Aug 12, 2009 News Comments Off on Prosecutor insists Simels, co-accused guilty
Robert Simels trial…
Unlike Monday, yesterday was a more subdued and a smaller group gathered at the Cadman plaza courtroom in downtown Brooklyn as the Simels/Irving case headed for conclusion.
Taking the floor yesterday, morning, Morris Fordeman, the US Government Prosecuting Attorney, in his rebuttal, addressed the jury in what he said was a refocusing on the case and on what it was all about rather than what it was not.
He repeatedly urged them to get the tapes and to listen to them carefully. These tapes, he said, would reveal the defendants, Attorneys Robert Simels and Arianne Irving’s guilt, “in their own words.”
In what was seen as a spirited delivery in a somber courtroom, Fordeman, whose parents came on two successive days to listen to their son’s rebuttal, spoke directly to the jury. He said that the defendants’ lawyers did not want the jury to hear all that was on the tapes. He told the jury that the tapes hold devastating evidence of the defendants’ guilt.
He told the jury that there was no dispute that the two worked tirelessly on their client, self-confessed Guyanese drug dealer, Shaheed Roger Khan’s behalf.
He said that of the 38 hours they worked for Khan they did what good lawyers would, find witnesses and interview them and find evidence to try and clear their clients.
But as lawyers they were not permitted to conspire to threaten, intimidate and plan to hurt witnesses, pay witnesses to lie, refuse to testify or change their testimony.
Neither lawyers nor civilians are permitted to do so, he said.
The phrase “don’t kill the mother” which Simels was overheard telling the US-Government informer, Selwyn Vaughn, was said to be a damning evidence since it was used by Fordeman with the transcripted evidence to show that Simels added what Roger Khan had said in relation to David Clarke’s mother.
However when he was speaking of George Allison, David Clarke, Leslyn Comacho, Ryan Pemberton, Alicia Jagnarine, Vijay Jagnarine, and Farrah Singh he told Vaughn that Roger (Khan) said to do whatever was necessary to ensure they do not testify against him.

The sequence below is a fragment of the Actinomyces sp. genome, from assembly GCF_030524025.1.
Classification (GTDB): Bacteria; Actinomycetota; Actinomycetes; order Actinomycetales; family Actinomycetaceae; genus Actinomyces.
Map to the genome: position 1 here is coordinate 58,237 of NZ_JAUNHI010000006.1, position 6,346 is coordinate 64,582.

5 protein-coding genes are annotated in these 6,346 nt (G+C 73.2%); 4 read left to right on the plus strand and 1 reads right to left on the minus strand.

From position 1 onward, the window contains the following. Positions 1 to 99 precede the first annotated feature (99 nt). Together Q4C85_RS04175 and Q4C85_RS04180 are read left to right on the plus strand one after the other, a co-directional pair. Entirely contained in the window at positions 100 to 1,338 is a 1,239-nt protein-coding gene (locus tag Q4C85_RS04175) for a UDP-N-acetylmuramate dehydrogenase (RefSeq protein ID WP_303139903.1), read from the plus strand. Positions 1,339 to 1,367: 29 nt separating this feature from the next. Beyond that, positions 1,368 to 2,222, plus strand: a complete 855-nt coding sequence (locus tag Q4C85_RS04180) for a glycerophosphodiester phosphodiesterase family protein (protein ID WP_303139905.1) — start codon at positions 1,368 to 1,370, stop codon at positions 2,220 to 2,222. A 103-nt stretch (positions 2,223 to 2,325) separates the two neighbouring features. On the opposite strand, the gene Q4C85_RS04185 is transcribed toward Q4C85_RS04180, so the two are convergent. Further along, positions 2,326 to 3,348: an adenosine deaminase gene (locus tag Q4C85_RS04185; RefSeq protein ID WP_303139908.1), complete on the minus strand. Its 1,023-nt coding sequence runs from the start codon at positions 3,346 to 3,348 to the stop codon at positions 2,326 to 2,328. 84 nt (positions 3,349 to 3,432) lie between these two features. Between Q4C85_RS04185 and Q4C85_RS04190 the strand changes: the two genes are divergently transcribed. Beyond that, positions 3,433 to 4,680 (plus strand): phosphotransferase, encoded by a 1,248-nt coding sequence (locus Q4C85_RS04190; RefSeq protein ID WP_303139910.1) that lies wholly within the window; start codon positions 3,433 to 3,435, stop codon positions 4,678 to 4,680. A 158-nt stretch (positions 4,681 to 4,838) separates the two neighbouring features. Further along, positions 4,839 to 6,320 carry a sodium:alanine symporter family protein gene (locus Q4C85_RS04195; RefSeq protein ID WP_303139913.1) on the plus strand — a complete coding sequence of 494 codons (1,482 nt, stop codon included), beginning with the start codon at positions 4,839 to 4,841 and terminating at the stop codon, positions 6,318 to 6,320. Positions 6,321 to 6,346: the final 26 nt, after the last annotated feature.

He said that Irving was part of the scheme to tamper with the witnesses. That too is on the tapes, he declared.
Fordeman told the jury to look at the evidence and not to make a decision based on sympathy.
Speaking about the eavesdropping equipment, the so-called Guyana Government sponsored laptops and the transmitter; Fordeman said that Simels imported them into the US.
He said that Simels had them for two months in his possession and whether or not it worked was not important. He told the jury that they must look at what the equipment was designed to do.
He demonstrated with his Blackberry and taking out the battery he said it was not operational but it was designed to do certain things and so he posited that it is the same with the eavesdropping equipment.
He concluded that Simels and Irving forgot the basic principle that lawyers cannot commit crimes when they breach that trust. He urged the jury to look at the evidence before them and they would see guilt.
Delivering the charge to the jury Judge John Gleeson told them their function is to be fair and impartial and that their decision must not be based on emotions. It must be based on the evidence before them and if they are to find the defendants guilty this must be a unanimous decision.
At 17:00 hours yesterday, Justice John Gleeson adjourned the matter to today saying that the jury will continue their deliberations at 9:00 am. The jury of seven women and five men are looking at the evidence of the 13 charges faced by Simels and the nine faced by Irving.
These are a joint charge of conspiracy to tamper with witnesses; they are also jointly charge with eight counts of attempting to tamper with witnesses: jointly charged with bribery of Leslyn Comacho; jointly charged with one count each of exportation and possession of eavesdropping equipment; Simels alone faces a charge for uttering a false statement to a US Government officer.
They face a minimum of 10 years’ imprisonment.
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